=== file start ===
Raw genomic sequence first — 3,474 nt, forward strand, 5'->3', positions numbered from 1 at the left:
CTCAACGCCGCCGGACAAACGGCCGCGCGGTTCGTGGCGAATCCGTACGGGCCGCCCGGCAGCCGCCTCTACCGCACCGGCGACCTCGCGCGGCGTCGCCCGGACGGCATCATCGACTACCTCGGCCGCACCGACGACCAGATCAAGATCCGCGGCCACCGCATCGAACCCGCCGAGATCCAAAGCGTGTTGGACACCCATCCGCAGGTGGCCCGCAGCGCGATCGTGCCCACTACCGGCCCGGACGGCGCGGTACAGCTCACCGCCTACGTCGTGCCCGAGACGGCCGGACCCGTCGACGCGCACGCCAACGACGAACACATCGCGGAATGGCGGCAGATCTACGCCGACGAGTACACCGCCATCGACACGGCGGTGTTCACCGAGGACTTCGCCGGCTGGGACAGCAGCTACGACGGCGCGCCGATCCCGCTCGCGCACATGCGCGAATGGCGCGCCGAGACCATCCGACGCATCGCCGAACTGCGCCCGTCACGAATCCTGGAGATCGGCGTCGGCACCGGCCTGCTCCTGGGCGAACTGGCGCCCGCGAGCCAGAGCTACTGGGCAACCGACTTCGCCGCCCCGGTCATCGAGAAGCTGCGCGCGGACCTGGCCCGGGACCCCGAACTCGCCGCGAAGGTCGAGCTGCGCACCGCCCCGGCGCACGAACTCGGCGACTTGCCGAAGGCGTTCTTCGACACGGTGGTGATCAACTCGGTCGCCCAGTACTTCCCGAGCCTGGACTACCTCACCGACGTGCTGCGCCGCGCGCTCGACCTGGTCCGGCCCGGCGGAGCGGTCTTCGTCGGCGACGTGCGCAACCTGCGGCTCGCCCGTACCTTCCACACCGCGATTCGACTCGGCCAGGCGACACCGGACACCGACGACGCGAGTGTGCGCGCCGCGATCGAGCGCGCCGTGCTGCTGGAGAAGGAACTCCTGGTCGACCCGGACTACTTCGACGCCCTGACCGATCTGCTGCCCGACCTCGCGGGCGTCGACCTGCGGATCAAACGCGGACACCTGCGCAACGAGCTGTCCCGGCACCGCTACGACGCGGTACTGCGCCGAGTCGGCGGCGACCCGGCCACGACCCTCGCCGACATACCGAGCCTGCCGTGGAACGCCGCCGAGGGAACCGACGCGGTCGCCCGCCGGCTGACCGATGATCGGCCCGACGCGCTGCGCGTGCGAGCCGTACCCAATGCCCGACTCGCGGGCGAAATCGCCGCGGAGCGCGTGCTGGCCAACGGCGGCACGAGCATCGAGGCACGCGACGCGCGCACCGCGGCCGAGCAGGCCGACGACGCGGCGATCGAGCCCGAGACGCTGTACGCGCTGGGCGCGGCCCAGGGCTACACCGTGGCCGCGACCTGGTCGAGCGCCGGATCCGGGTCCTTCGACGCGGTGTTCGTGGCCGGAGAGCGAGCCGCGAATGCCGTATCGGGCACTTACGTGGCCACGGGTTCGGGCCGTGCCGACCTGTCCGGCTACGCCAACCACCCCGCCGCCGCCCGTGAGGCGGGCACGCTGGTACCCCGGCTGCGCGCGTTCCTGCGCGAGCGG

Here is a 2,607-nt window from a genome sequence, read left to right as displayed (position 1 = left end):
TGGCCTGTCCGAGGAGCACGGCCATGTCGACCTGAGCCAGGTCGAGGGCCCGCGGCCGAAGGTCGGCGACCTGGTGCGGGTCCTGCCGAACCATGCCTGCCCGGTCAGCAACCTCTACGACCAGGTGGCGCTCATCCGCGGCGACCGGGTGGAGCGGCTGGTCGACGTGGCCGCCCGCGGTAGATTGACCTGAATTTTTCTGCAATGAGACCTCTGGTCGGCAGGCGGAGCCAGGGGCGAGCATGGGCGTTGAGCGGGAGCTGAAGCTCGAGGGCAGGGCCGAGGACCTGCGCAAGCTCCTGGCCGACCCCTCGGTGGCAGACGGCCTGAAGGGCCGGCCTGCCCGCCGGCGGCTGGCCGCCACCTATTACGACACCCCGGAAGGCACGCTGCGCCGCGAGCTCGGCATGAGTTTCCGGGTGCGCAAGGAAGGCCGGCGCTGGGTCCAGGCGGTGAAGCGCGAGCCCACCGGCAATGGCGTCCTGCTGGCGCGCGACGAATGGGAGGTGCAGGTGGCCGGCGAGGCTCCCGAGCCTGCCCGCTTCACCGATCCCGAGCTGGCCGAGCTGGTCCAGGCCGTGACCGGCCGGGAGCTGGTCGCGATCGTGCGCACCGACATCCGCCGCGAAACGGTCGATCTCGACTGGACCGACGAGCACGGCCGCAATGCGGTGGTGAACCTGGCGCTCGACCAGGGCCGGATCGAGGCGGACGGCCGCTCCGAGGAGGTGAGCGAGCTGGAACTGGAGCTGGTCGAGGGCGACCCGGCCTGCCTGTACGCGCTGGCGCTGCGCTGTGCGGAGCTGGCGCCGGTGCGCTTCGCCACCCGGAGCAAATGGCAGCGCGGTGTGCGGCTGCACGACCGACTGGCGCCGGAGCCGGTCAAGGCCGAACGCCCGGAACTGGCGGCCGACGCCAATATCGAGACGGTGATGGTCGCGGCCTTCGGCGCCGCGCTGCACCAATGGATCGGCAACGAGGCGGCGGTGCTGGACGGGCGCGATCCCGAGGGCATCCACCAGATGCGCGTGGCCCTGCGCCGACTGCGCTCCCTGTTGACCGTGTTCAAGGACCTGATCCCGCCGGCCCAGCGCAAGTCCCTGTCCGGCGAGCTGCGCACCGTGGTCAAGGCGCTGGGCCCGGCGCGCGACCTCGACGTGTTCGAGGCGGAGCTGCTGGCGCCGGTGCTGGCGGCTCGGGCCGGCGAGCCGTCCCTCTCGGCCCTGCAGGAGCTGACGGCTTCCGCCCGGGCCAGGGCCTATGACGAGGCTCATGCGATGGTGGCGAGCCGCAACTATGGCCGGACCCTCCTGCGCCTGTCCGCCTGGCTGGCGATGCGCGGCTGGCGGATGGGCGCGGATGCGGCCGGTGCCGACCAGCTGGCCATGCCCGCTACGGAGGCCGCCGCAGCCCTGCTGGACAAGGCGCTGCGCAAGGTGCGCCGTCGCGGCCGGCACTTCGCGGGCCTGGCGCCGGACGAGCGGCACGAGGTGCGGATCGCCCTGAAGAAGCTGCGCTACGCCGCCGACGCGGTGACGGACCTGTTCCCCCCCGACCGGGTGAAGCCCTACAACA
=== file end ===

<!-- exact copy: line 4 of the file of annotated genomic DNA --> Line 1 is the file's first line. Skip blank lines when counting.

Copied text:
TGGCCTGTCCGAGGAGCACGGCCATGTCGACCTGAGCCAGGTCGAGGGCCCGCGGCCGAAGGTCGGCGACCTGGTGCGGGTCCTGCCGAACCATGCCTGCCCGGTCAGCAACCTCTACGACCAGGTGGCGCTCATCCGCGGCGACCGGGTGGAGCGGCTGGTCGACGTGGCCGCCCGCGGTAGATTGACCTGAATTTTTCTGCAATGAGACCTCTGGTCGGCAGGCGGAGCCAGGGGCGAGCATGGGCGTTGAGCGGGAGCTGAAGCTCGAGGGCAGGGCCGAGGACCTGCGCAAGCTCCTGGCCGACCCCTCGGTGGCAGACGGCCTGAAGGGCCGGCCTGCCCGCCGGCGGCTGGCCGCCACCTATTACGACACCCCGGAAGGCACGCTGCGCCGCGAGCTCGGCATGAGTTTCCGGGTGCGCAAGGAAGGCCGGCGCTGGGTCCAGGCGGTGAAGCGCGAGCCCACCGGCAATGGCGTCCTGCTGGCGCGCGACGAATGGGAGGTGCAGGTGGCCGGCGAGGCTCCCGAGCCTGCCCGCTTCACCGATCCCGAGCTGGCCGAGCTGGTCCAGGCCGTGACCGGCCGGGAGCTGGTCGCGATCGTGCGCACCGACATCCGCCGCGAAACGGTCGATCTCGACTGGACCGACGAGCACGGCCGCAATGCGGTGGTGAACCTGGCGCTCGACCAGGGCCGGATCGAGGCGGACGGCCGCTCCGAGGAGGTGAGCGAGCTGGAACTGGAGCTGGTCGAGGGCGACCCGGCCTGCCTGTACGCGCTGGCGCTGCGCTGTGCGGAGCTGGCGCCGGTGCGCTTCGCCACCCGGAGCAAATGGCAGCGCGGTGTGCGGCTGCACGACCGACTGGCGCCGGAGCCGGTCAAGGCCGAACGCCCGGAACTGGCGGCCGACGCCAATATCGAGACGGTGATGGTCGCGGCCTTCGGCGCCGCGCTGCACCAATGGATCGGCAACGAGGCGGCGGTGCTGGACGGGCGCGATCCCGAGGGCATCCACCAGATGCGCGTGGCCCTGCGCCGACTGCGCTCCCTGTTGACCGTGTTCAAGGACCTGATCCCGCCGGCCCAGCGCAAGTCCCTGTCCGGCGAGCTGCGCACCGTGGTCAAGGCGCTGGGCCCGGCGCGCGACCTCGACGTGTTCGAGGCGGAGCTGCTGGCGCCGGTGCTGGCGGCTCGGGCCGGCGAGCCGTCCCTCTCGGCCCTGCAGGAGCTGACGGCTTCCGCCCGGGCCAGGGCCTATGACGAGGCTCATGCGATGGTGGCGAGCCGCAACTATGGCCGGACCCTCCTGCGCCTGTCCGCCTGGCTGGCGATGCGCGGCTGGCGGATGGGCGCGGATGCGGCCGGTGCCGACCAGCTGGCCATGCCCGCTACGGAGGCCGCCGCAGCCCTGCTGGACAAGGCGCTGCGCAAGGTGCGCCGTCGCGGCCGGCACTTCGCGGGCCTGGCGCCGGACGAGCGGCACGAGGTGCGGATCGCCCTGAAGAAGCTGCGCTACGCCGCCGACGCGGTGACGGACCTGTTCCCCCCCGACCGGGTGAAGCCCTACAACA